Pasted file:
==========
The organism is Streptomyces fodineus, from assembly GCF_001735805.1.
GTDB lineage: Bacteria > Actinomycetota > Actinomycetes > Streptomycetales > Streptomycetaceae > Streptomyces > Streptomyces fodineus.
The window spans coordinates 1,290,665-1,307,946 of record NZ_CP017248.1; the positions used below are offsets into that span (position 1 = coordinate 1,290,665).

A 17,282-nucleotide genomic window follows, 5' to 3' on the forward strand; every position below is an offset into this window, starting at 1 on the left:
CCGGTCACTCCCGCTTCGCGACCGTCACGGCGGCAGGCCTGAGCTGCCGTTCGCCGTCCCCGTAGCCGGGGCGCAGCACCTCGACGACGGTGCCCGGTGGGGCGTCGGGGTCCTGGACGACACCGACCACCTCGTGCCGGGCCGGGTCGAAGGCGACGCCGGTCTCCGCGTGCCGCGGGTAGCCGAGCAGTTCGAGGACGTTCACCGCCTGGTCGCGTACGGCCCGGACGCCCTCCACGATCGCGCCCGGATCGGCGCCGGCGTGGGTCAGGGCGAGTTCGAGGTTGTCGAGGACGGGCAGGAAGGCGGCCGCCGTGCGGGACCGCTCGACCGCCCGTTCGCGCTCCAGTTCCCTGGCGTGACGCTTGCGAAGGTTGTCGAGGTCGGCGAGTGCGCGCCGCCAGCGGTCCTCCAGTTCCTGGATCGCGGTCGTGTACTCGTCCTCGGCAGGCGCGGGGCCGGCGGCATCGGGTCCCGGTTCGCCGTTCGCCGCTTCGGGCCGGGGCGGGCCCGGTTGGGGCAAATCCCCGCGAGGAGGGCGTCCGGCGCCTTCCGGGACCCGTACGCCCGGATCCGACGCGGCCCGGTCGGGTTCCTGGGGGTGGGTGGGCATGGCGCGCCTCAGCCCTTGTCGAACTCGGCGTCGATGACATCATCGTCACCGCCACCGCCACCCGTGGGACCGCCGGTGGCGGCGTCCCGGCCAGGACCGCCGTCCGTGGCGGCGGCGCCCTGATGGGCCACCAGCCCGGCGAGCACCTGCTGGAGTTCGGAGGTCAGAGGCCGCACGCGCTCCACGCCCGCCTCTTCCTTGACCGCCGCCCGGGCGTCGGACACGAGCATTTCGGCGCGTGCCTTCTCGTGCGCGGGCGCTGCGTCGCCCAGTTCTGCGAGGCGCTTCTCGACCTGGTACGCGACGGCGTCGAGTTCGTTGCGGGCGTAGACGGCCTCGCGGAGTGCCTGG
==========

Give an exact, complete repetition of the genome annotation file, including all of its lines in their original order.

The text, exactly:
The organism is Streptomyces fodineus, from assembly GCF_001735805.1.
GTDB lineage: Bacteria > Actinomycetota > Actinomycetes > Streptomycetales > Streptomycetaceae > Streptomyces > Streptomyces fodineus.
The window spans coordinates 1,290,665-1,307,946 of record NZ_CP017248.1; the positions used below are offsets into that span (position 1 = coordinate 1,290,665).

A 17,282-nucleotide genomic window follows, 5' to 3' on the forward strand; every position below is an offset into this window, starting at 1 on the left:
CCGGTCACTCCCGCTTCGCGACCGTCACGGCGGCAGGCCTGAGCTGCCGTTCGCCGTCCCCGTAGCCGGGGCGCAGCACCTCGACGACGGTGCCCGGTGGGGCGTCGGGGTCCTGGACGACACCGACCACCTCGTGCCGGGCCGGGTCGAAGGCGACGCCGGTCTCCGCGTGCCGCGGGTAGCCGAGCAGTTCGAGGACGTTCACCGCCTGGTCGCGTACGGCCCGGACGCCCTCCACGATCGCGCCCGGATCGGCGCCGGCGTGGGTCAGGGCGAGTTCGAGGTTGTCGAGGACGGGCAGGAAGGCGGCCGCCGTGCGGGACCGCTCGACCGCCCGTTCGCGCTCCAGTTCCCTGGCGTGACGCTTGCGAAGGTTGTCGAGGTCGGCGAGTGCGCGCCGCCAGCGGTCCTCCAGTTCCTGGATCGCGGTCGTGTACTCGTCCTCGGCAGGCGCGGGGCCGGCGGCATCGGGTCCCGGTTCGCCGTTCGCCGCTTCGGGCCGGGGCGGGCCCGGTTGGGGCAAATCCCCGCGAGGAGGGCGTCCGGCGCCTTCCGGGACCCGTACGCCCGGATCCGACGCGGCCCGGTCGGGTTCCTGGGGGTGGGTGGGCATGGCGCGCCTCAGCCCTTGTCGAACTCGGCGTCGATGACATCATCGTCACCGCCACCGCCACCCGTGGGACCGCCGGTGGCGGCGTCCCGGCCAGGACCGCCGTCCGTGGCGGCGGCGCCCTGATGGGCCACCAGCCCGGCGAGCACCTGCTGGAGTTCGGAGGTCAGAGGCCGCACGCGCTCCACGCCCGCCTCTTCCTTGACCGCCGCCCGGGCGTCGGACACGAGCATTTCGGCGCGTGCCTTCTCGTGCGCGGGCGCTGCGTCGCCCAGTTCTGCGAGGCGCTTCTCGACCTGGTACGCGACGGCGTCGAGTTCGTTGCGGGCGTAGACGGCCTCGCGGAGTGCCTGG